Former Congolese rebel leader Jean-Pierre Bemba has been arrested in Belgium for serious crimes allegedly committed in the Central African Republic (CAR) six years ago. Bemba, a former Congolese vice president, has been in self-imposed exile from the DRC since April of last year when he fled the country. Although he continued to serve as a senator representing the capital Kinshasa, Bemba remained in Europe after charging that he and his Movement for the Liberation of Congo rebel group (MLC) were being targeted by the government of President Joseph Kabila. DRC Ambassador to the United Nations Christian Ileka says that the International Criminal Court (ICC) charges stem from alleged atrocities committed after former CAR President Ange-Felix Patasse had invited in Bemba’s MLC forces to help put down a coup plot.
“You will remember that some years ago, the MLC was asked by then-President Patasse to help him with his struggle with his own rebellion, and the forces of MLC went to Central Africa, and apparently, they did some gross violations of human rights according to what we have heard and what we have read,” he said.
In addition to the crimes human rights activists accused MLC rebels of committing in the CAR, Bemba and his northern Congolese fighters were singled out by opponents during his 2006 presidential campaign against Joseph Kabila with allegations of cannibalism for having eaten pygmies during the 2002 fighting. He denied the charges. The reasons why it took five years to prosecute him, according to Ambassador Ileka are complex, but stem from the criminal court’s involved process of carrying out the 2000 Rome statute that allowed foreign governments to pursue alleged war criminals living outside their countries and the nations where their alleged crimes were carried out.
“The Rome statute, according to the ICC, just went into force in 2002, I think. Actually, DRC was the sixtieth signatory. And then there were also all the procedures in putting in place the international tribunal. So that took a while. And most of the persons who had been arrested by the ICC are Congolese. And this is not beautiful looking for our country, but that is just how it is,” he said.
Pursuit of Bemba in order to send him to trial at the court in the Hague was begun a year ago by ICC chief prosecutor Luis Moreno-Ocampo. His arrest comes after 14 months of self-imposed exile from the DRC, which he left in April, 2007 to travel to Portugal to seek medical treatment for a broken leg. Bemba has not returned home since then, voicing concerns for his personal safety. After insisting that he was being targeted by the Kabila government, Bemba has remained in Europe. Although he continues to hold a Kinshasa Senate seat that he won after losing a 2006 presidential election run-off to Kabila, he holds no immunity from being prosecuted for international crimes. Ambassador Ileka says the DRC is playing no part in the charges filed against Bemba and that the transfer from Belgium to the Netherlands court can be carried out if the charges hold up for prosecution.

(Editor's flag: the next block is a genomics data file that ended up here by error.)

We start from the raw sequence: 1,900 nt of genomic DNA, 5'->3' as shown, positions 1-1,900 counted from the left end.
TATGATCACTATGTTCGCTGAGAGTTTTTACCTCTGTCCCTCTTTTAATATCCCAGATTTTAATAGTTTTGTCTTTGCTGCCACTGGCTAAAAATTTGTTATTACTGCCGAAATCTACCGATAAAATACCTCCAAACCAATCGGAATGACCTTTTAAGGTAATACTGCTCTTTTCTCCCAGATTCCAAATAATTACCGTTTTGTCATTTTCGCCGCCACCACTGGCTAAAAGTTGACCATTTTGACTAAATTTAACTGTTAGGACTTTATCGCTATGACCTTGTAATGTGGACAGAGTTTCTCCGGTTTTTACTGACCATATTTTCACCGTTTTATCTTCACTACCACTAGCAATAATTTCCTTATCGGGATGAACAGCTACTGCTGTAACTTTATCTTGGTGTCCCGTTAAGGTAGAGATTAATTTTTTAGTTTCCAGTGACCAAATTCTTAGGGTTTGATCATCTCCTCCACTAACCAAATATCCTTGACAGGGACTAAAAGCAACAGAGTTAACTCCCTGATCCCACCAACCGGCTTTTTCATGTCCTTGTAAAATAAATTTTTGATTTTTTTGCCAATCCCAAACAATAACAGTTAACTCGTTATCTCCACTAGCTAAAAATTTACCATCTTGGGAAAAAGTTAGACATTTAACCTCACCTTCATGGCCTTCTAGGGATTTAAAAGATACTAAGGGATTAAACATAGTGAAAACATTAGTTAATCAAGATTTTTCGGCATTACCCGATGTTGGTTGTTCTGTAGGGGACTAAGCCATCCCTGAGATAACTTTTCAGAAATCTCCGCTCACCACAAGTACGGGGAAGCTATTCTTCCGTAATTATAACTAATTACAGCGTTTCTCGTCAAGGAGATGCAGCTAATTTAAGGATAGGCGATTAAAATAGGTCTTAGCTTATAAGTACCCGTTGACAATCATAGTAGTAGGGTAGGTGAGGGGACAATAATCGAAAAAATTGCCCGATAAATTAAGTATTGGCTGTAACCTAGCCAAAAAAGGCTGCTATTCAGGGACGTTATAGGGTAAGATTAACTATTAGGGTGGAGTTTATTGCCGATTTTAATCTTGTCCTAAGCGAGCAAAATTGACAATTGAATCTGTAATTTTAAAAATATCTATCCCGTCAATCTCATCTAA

“Bemba has been arrested upon request from the CAR, so the president, Bozize, requested the arrest, which the Belgian authorities did. I think that if I read the news correctly, what was presented to the Belgian prosecutor, who confirmed the arrest, and then the Belgian prosecutor has to wait until the ICC sends to Belgium all the needed files in order to know that at least he has to release him or to send him to the Hague,” he noted.
In an apparently separate development, the Kinshasa government has recalled its ambassador from Belgium to protest criticisms of Congo’s reform efforts that were made by Belgian Foreign Minister Karel De Gucht. Belgium reportedly gives its former African colony about 315 million dollars in aid each year. DRC UN Ambassador Ileka says he believes the latest strains between Brussels and Kinshasa should not complicate any aspects of Jean-Pierre Bemba’s detention, prosecution, or transfer. However, the UN envoy says it is possible that Bemba’s case could take on an aura of celebrity equivalent to the attention being given to the ICC prosecution of former Liberian President Charles Taylor.
“In my personal view, as to something like with Charles Taylor, we have some evidence regarding what he did in CAR. But then, all the things which were violations which were done during the rebellion in the DRC – for example, we have this history about eating human flesh of the pygmies and everything – everything will come up at a certain point. I think we will have some Congolese families who are going to file against Bemba for those things,” he pointed out.